· ·

Environmental disaster for years to come – Massive breach of toxic waste pond at Mount Polley Mine, Canada


A dam at a waste pond on Mount Polley Mine in the Cariboo region of British Columbia, Canada, full of toxic heavy metals burst on August 4, 2014, releasing 10 million cubic meters of wastewater and 5 million cubic meters of toxic slurry into Hazeltine Creek, Quesnel Lake and Polley Lake.  The magnitude of this huge environmental disaster became painfully apparent this week, but the full extent of the damage may remain unknown for years or even decadest to come.

Nearby residents have been issued a complete water ban several days after the breach, however, the government mostly lifted it this week believing the spill won't have a significant impact on people or aquatic life. Environmentalists strongly disagree with this while mining experts warn that the incident is the largest mining disaster in Canadian history, possibly even global. ​

Local residents and critics of the British Columbia provincial government say officials may be playing down the spill’s negative effects.

As Canada has gone all-in on resource extraction in the last decade or so, with prime minister Stephen Harper promising to turn the country into one of the largest natural resource exporters in the world, governments across the country, including in British Columbia, have developed close ties with extraction industries. (TheGuardian)

"There are already concerns that the total damage will be immense. The sheer volume of toxic slurry from the pond – equivalent to 2,000 Olympic-sized swimming pools – caused Hazeltine Creek to expand from four feet in width to 150, and some of the sludge has made its way into Quesnel Lake and Polley Lake," GlobalNews reports.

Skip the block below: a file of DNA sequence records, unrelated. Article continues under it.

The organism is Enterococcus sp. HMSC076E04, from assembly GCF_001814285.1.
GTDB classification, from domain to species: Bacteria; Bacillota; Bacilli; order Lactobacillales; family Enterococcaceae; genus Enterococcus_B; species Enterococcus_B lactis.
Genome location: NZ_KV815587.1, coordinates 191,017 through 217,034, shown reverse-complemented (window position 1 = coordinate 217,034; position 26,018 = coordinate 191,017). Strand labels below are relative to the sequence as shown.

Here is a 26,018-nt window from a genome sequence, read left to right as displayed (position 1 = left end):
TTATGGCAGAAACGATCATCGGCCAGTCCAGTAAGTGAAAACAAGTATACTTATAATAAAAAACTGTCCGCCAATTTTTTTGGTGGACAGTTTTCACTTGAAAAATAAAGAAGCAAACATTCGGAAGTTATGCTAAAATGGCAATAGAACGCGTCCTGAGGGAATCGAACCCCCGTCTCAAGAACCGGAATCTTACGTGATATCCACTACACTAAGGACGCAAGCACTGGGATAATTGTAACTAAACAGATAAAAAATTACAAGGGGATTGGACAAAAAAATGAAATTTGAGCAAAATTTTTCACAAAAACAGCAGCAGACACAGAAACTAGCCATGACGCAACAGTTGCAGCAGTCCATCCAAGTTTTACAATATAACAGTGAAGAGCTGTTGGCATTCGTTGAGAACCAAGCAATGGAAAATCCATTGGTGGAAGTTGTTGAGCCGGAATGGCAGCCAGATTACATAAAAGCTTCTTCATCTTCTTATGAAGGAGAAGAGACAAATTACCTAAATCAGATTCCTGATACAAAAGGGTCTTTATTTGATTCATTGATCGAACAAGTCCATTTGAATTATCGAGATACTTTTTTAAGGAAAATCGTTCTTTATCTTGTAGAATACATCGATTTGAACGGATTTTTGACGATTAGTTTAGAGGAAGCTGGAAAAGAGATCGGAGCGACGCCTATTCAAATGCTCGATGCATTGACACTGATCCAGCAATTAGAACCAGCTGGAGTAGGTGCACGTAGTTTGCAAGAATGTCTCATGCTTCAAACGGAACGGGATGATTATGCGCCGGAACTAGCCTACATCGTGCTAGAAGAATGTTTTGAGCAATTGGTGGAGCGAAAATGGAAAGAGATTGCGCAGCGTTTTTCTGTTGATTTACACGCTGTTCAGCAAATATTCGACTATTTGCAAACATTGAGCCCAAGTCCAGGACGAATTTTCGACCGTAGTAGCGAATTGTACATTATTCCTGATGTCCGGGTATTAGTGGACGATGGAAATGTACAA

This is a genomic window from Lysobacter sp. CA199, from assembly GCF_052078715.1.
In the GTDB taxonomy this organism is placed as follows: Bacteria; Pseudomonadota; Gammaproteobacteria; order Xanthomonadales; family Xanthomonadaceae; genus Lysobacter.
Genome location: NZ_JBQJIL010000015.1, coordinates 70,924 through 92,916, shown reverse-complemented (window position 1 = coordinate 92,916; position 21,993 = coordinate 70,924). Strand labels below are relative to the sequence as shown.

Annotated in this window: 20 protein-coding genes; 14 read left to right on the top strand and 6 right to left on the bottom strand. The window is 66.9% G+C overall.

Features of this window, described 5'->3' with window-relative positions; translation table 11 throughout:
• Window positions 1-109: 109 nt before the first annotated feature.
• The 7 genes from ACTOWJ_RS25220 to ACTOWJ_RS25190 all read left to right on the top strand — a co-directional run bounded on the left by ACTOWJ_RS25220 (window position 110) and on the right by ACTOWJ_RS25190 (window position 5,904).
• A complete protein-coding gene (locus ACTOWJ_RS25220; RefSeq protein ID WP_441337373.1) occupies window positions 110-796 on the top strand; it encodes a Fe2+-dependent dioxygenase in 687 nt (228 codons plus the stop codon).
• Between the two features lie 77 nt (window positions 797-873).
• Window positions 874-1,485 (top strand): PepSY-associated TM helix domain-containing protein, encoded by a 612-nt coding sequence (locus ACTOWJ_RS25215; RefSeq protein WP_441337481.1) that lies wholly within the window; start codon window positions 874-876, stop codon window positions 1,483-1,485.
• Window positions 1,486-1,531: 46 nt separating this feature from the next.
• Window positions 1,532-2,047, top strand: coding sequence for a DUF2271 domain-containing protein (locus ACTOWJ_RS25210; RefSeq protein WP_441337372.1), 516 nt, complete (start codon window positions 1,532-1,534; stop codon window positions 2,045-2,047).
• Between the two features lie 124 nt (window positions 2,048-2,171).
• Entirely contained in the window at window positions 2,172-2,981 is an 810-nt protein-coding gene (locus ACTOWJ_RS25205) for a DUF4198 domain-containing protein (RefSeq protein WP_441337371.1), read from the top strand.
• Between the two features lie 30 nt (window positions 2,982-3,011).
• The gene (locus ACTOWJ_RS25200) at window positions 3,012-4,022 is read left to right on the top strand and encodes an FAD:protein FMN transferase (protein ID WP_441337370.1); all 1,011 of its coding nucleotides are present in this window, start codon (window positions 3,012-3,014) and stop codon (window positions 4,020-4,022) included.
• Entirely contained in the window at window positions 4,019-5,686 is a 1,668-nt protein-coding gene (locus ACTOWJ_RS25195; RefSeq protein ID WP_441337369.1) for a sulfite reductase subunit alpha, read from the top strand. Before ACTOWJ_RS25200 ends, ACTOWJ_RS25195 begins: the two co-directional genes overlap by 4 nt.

According to experts, the full extent of the damage may remain unknown for years or even decades, as toxins from the mine slowly build up in the environment.

“Water will continue to run through literally tons of this sediment and grass will grow through the sediment,” said Brian Olding, an environmental consultant who authored a report on the Mount Polley Mine in 2011.

“Imagine if a moose eats that grass, and then an aboriginal person comes and shoots that moose. Then we have a food contamination issue on our hands.” (TheGuardian)

Video courtesy of GlobalNews

Mount Polley Mine is an open pit copper and gold mine which kept years worth of mining waste – tailings. When it burst on August 4 almost everything it had flew out into Hazeltine Creek, Polley Lake and Quesnel lake.

Video courtesy of GlobalNews

Video courtesy of GlobalNews

Tailings, also called mine dumps, culm dumps, slimes, tails, refuse, leach residue or slickens, are the materials left over after the process of separating the valuable fraction from the uneconomic fraction (gangue) of an ore. According to Wikipedia, common minerals and elements found in tailings include:

  • Arsenic
  • Barite
  • Calcite
  • Fluorite
  • Radioactive materials – Naturally present in many ores
  • Mercury
  • Sulfur
  • Cadmium
  • Hydrocarbons – Introduced by mining and processing equipment (oils & greases)

Read more:

Featured image: Aerial image of the Mount Polley mine disaster


Commenting rules and guidelines

We value the thoughts and opinions of our readers and welcome healthy discussions on our website. In order to maintain a respectful and positive community, we ask that all commenters follow these rules.


  1. How many more environmental disasters (caused by man) do we have to witness before 'man' realizes 'he' is stuffing with nature big time. Not only are situations like this poisoning our natural environments, it is goes part of the way to poisoning the human race as well…what next?

  2. for the record, 'aboriginals' are not the only people who hunt moose. Plenty of white people hunt moose too. In fact I live on a small island on the west coast of b.c. and I know plenty of white people who drive up to the caribou region in hunting season specifically to hunt moose since there are none here.

Leave a reply

Your email address will not be published. Required fields are marked *